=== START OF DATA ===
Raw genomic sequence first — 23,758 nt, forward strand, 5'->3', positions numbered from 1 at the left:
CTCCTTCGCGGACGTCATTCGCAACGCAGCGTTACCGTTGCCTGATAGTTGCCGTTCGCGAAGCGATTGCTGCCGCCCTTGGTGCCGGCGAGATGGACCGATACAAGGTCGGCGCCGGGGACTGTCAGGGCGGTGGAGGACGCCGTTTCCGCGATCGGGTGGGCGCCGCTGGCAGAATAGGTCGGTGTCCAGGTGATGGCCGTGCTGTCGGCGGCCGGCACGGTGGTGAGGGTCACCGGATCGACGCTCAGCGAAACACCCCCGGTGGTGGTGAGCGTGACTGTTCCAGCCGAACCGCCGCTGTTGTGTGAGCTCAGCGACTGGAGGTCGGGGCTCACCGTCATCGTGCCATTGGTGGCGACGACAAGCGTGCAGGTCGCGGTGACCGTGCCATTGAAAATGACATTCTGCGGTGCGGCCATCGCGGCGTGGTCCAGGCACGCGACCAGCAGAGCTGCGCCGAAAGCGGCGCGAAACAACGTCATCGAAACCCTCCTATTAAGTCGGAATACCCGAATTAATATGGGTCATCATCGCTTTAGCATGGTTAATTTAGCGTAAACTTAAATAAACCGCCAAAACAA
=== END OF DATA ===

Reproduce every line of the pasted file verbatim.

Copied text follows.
Raw genomic sequence first — 23,758 nt, forward strand, 5'->3', positions numbered from 1 at the left:
CTCCTTCGCGGACGTCATTCGCAACGCAGCGTTACCGTTGCCTGATAGTTGCCGTTCGCGAAGCGATTGCTGCCGCCCTTGGTGCCGGCGAGATGGACCGATACAAGGTCGGCGCCGGGGACTGTCAGGGCGGTGGAGGACGCCGTTTCCGCGATCGGGTGGGCGCCGCTGGCAGAATAGGTCGGTGTCCAGGTGATGGCCGTGCTGTCGGCGGCCGGCACGGTGGTGAGGGTCACCGGATCGACGCTCAGCGAAACACCCCCGGTGGTGGTGAGCGTGACTGTTCCAGCCGAACCGCCGCTGTTGTGTGAGCTCAGCGACTGGAGGTCGGGGCTCACCGTCATCGTGCCATTGGTGGCGACGACAAGCGTGCAGGTCGCGGTGACCGTGCCATTGAAAATGACATTCTGCGGTGCGGCCATCGCGGCGTGGTCCAGGCACGCGACCAGCAGAGCTGCGCCGAAAGCGGCGCGAAACAACGTCATCGAAACCCTCCTATTAAGTCGGAATACCCGAATTAATATGGGTCATCATCGCTTTAGCATGGTTAATTTAGCGTAAACTTAAATAAACCGCCAAAACAA